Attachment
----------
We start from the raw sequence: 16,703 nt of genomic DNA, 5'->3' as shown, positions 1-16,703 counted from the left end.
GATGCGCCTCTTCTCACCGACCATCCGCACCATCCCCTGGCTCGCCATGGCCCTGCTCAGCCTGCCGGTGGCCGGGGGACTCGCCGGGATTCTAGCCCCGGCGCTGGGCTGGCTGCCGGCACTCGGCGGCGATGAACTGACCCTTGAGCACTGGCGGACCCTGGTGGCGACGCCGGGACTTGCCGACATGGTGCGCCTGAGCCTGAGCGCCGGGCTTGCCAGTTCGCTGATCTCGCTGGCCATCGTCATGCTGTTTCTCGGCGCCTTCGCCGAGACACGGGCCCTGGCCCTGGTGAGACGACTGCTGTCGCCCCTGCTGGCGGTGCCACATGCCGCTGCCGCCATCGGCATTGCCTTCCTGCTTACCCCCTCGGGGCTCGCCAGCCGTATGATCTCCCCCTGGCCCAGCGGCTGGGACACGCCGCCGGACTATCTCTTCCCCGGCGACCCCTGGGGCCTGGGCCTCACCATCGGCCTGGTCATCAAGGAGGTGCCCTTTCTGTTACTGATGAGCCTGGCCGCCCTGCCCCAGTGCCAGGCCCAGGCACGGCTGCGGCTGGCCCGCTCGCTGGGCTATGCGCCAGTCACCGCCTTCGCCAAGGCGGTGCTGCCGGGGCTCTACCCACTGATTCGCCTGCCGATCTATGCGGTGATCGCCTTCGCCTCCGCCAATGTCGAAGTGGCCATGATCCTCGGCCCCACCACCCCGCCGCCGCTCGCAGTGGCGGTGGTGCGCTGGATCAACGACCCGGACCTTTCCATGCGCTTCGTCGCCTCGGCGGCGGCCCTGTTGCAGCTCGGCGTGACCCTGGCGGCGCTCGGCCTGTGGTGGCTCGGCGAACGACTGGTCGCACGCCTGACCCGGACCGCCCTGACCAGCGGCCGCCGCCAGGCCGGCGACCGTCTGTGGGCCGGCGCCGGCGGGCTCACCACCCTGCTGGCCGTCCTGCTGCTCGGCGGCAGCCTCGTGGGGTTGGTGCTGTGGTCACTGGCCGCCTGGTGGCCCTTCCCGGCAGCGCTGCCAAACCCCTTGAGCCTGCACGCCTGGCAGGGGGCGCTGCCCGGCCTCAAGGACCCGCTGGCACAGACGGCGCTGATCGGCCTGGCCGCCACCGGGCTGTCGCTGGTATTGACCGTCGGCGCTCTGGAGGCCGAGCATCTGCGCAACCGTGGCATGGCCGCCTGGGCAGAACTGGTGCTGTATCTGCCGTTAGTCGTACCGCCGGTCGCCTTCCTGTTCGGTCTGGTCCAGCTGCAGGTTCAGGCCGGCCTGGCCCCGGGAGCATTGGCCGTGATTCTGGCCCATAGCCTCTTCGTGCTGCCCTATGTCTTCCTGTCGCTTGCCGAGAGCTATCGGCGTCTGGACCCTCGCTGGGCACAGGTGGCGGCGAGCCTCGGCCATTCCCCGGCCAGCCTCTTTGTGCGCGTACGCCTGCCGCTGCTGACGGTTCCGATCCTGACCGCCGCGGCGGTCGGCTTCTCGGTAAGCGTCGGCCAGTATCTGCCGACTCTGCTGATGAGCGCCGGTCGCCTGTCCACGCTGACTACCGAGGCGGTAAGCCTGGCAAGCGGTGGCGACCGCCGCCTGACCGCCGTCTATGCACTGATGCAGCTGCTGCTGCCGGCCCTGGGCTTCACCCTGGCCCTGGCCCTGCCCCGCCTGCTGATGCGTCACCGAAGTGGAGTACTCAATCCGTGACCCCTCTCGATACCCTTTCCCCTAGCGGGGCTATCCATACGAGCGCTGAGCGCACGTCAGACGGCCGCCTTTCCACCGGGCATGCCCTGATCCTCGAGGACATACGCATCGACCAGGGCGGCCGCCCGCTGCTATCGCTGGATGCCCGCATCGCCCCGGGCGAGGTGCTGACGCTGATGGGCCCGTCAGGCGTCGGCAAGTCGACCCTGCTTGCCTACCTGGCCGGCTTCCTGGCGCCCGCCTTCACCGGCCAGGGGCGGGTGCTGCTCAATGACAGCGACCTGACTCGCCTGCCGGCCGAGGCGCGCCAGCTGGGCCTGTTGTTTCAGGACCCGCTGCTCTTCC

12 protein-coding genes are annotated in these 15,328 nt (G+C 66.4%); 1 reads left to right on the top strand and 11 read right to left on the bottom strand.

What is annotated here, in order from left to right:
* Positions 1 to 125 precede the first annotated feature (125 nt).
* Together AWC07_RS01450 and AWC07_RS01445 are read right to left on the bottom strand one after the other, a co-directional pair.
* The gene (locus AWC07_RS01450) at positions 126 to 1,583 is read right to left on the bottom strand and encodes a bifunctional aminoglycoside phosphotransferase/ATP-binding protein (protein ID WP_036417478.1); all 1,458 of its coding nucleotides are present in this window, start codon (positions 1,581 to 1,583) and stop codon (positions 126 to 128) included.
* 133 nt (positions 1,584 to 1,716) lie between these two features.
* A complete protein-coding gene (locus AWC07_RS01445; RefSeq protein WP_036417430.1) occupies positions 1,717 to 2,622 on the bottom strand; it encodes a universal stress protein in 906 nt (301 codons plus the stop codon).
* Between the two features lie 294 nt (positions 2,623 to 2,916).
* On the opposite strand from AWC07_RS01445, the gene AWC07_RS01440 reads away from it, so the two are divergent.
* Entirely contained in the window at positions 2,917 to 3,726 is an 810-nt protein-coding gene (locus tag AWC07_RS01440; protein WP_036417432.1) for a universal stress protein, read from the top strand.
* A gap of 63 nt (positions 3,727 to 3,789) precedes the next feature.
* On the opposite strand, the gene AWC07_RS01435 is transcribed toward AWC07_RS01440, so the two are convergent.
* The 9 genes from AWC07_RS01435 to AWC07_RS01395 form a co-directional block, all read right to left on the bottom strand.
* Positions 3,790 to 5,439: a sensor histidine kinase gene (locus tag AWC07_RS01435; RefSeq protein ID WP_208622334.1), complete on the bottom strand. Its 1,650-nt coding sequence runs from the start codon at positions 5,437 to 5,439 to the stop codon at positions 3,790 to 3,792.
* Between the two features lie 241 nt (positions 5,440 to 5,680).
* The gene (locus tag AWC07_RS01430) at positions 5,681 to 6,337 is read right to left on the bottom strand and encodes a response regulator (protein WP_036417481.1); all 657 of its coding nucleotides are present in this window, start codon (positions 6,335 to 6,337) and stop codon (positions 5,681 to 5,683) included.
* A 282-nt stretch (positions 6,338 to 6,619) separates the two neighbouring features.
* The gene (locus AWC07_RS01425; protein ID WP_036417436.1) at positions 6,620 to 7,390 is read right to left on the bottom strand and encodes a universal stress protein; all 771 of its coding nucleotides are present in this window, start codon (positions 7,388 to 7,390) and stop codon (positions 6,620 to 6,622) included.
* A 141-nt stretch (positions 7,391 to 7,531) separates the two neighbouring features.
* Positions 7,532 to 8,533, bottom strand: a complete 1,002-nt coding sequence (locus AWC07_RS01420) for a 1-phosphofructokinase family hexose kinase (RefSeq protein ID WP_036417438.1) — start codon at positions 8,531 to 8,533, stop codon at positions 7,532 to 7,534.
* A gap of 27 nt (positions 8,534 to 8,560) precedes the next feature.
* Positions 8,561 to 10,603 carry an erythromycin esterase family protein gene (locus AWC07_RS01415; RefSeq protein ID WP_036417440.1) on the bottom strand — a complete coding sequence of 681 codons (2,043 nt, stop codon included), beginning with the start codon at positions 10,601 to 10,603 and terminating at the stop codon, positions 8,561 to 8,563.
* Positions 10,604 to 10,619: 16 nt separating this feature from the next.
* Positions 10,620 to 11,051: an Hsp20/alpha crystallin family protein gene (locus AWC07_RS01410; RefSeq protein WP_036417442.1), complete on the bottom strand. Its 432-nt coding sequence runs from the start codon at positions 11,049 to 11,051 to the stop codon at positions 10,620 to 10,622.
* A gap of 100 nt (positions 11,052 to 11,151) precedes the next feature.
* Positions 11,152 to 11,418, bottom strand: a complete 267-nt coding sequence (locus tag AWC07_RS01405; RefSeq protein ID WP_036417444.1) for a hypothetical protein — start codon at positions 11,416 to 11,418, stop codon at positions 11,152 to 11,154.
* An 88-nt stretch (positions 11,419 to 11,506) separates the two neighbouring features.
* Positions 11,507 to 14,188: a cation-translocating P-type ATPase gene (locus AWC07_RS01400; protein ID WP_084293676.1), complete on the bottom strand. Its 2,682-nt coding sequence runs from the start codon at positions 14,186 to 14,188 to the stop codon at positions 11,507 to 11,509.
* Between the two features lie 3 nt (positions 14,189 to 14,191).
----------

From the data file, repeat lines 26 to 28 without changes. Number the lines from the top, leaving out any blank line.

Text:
* Positions 10,620 to 11,051: an Hsp20/alpha crystallin family protein gene (locus AWC07_RS01410; RefSeq protein WP_036417442.1), complete on the bottom strand. Its 432-nt coding sequence runs from the start codon at positions 11,049 to 11,051 to the stop codon at positions 10,620 to 10,622.
* A gap of 100 nt (positions 11,052 to 11,151) precedes the next feature.
* Positions 11,152 to 11,418, bottom strand: a complete 267-nt coding sequence (locus tag AWC07_RS01405; RefSeq protein ID WP_036417444.1) for a hypothetical protein — start codon at positions 11,416 to 11,418, stop codon at positions 11,152 to 11,154.